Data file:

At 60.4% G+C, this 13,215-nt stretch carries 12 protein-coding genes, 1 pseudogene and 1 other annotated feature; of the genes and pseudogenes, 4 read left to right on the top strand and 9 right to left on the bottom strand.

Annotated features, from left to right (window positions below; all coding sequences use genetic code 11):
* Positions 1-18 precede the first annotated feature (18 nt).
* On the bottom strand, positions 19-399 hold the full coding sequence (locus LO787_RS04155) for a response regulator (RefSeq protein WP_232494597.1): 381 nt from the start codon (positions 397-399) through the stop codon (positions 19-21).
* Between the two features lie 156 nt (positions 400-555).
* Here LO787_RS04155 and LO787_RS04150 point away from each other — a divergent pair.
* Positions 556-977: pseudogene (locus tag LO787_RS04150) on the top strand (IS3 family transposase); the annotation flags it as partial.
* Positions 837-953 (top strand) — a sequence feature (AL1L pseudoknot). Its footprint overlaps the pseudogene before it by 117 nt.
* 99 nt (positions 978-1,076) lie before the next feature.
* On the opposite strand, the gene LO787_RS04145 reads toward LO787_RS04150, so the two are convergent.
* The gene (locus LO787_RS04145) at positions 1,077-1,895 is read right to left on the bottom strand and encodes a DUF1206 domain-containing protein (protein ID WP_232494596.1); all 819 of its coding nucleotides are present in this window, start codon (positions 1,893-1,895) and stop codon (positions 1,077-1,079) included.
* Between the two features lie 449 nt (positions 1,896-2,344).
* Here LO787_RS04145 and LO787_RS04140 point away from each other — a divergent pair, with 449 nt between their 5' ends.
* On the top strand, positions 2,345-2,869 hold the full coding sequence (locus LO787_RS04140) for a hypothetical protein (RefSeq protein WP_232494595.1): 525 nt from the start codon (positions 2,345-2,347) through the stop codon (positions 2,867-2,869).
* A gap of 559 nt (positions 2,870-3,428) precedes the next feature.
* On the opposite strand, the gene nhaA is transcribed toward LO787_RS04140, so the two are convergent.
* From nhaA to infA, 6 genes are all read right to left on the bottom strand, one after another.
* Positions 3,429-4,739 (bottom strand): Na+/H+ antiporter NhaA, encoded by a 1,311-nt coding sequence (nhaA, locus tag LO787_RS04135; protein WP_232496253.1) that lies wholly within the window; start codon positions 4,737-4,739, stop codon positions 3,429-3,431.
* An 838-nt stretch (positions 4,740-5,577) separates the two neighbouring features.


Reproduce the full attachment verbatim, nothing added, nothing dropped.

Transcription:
At 60.4% G+C, this 13,215-nt stretch carries 12 protein-coding genes, 1 pseudogene and 1 other annotated feature; of the genes and pseudogenes, 4 read left to right on the top strand and 9 right to left on the bottom strand.

Annotated features, from left to right (window positions below; all coding sequences use genetic code 11):
* Positions 1-18 precede the first annotated feature (18 nt).
* On the bottom strand, positions 19-399 hold the full coding sequence (locus LO787_RS04155) for a response regulator (RefSeq protein WP_232494597.1): 381 nt from the start codon (positions 397-399) through the stop codon (positions 19-21).
* Between the two features lie 156 nt (positions 400-555).
* Here LO787_RS04155 and LO787_RS04150 point away from each other — a divergent pair.
* Positions 556-977: pseudogene (locus tag LO787_RS04150) on the top strand (IS3 family transposase); the annotation flags it as partial.
* Positions 837-953 (top strand) — a sequence feature (AL1L pseudoknot). Its footprint overlaps the pseudogene before it by 117 nt.
* 99 nt (positions 978-1,076) lie before the next feature.
* On the opposite strand, the gene LO787_RS04145 reads toward LO787_RS04150, so the two are convergent.
* The gene (locus LO787_RS04145) at positions 1,077-1,895 is read right to left on the bottom strand and encodes a DUF1206 domain-containing protein (protein ID WP_232494596.1); all 819 of its coding nucleotides are present in this window, start codon (positions 1,893-1,895) and stop codon (positions 1,077-1,079) included.
* Between the two features lie 449 nt (positions 1,896-2,344).
* Here LO787_RS04145 and LO787_RS04140 point away from each other — a divergent pair, with 449 nt between their 5' ends.
* On the top strand, positions 2,345-2,869 hold the full coding sequence (locus LO787_RS04140) for a hypothetical protein (RefSeq protein WP_232494595.1): 525 nt from the start codon (positions 2,345-2,347) through the stop codon (positions 2,867-2,869).
* A gap of 559 nt (positions 2,870-3,428) precedes the next feature.
* On the opposite strand, the gene nhaA is transcribed toward LO787_RS04140, so the two are convergent.
* From nhaA to infA, 6 genes are all read right to left on the bottom strand, one after another.
* Positions 3,429-4,739 (bottom strand): Na+/H+ antiporter NhaA, encoded by a 1,311-nt coding sequence (nhaA, locus tag LO787_RS04135; protein WP_232496253.1) that lies wholly within the window; start codon positions 4,737-4,739, stop codon positions 3,429-3,431.
* An 838-nt stretch (positions 4,740-5,577) separates the two neighbouring features.